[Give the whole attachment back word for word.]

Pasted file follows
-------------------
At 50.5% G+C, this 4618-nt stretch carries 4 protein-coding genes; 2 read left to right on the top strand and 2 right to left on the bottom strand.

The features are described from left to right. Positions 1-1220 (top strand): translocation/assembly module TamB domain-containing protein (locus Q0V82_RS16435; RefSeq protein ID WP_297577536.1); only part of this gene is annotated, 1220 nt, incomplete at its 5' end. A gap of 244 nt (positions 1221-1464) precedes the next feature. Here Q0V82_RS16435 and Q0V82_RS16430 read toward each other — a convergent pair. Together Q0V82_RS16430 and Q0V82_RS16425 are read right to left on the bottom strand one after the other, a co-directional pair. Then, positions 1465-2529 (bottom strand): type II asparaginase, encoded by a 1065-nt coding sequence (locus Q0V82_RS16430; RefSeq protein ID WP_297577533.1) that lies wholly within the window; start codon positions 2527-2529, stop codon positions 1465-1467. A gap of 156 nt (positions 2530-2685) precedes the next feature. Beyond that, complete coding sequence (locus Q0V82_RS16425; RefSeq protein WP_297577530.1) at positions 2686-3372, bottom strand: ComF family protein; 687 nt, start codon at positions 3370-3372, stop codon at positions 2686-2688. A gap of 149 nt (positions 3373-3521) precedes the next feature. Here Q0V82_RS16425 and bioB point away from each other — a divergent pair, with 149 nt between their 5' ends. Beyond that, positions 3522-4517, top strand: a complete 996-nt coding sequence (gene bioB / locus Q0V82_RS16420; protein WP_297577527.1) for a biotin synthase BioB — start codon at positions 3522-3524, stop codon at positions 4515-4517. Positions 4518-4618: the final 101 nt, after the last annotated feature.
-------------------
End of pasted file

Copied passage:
At 50.5% G+C, this 4618-nt stretch carries 4 protein-coding genes; 2 read left to right on the top strand and 2 right to left on the bottom strand.

The features are described from left to right. Positions 1-1220 (top strand): translocation/assembly module TamB domain-containing protein (locus Q0V82_RS16435; RefSeq protein ID WP_297577536.1); only part of this gene is annotated, 1220 nt, incomplete at its 5' end. A gap of 244 nt (positions 1221-1464) precedes the next feature. Here Q0V82_RS16435 and Q0V82_RS16430 read toward each other — a convergent pair. Together Q0V82_RS16430 and Q0V82_RS16425 are read right to left on the bottom strand one after the other, a co-directional pair. Then, positions 1465-2529 (bottom strand): type II asparaginase, encoded by a 1065-nt coding sequence (locus Q0V82_RS16430; RefSeq protein ID WP_297577533.1) that lies wholly within the window; start codon positions 2527-2529, stop codon positions 1465-1467. A gap of 156 nt (positions 2530-2685) precedes the next feature. Beyond that, complete coding sequence (locus Q0V82_RS16425; RefSeq protein WP_297577530.1) at positions 2686-3372, bottom strand: ComF family protein; 687 nt, start codon at positions 3370-3372, stop codon at positions 2686-2688. A gap of 149 nt (positions 3373-3521) precedes the next feature. Here Q0V82_RS16425 and bioB point away from each other — a divergent pair, with 149 nt between their 5' ends. Beyond that, positions 3522-4517, top strand: a complete 996-nt coding sequence (gene bioB / locus Q0V82_RS16420; protein WP_297577527.1) for a biotin synthase BioB — start codon at positions 3522-3524, stop codon at positions 4515-4517. Positions 4518-4618: the final 101 nt, after the last annotated feature.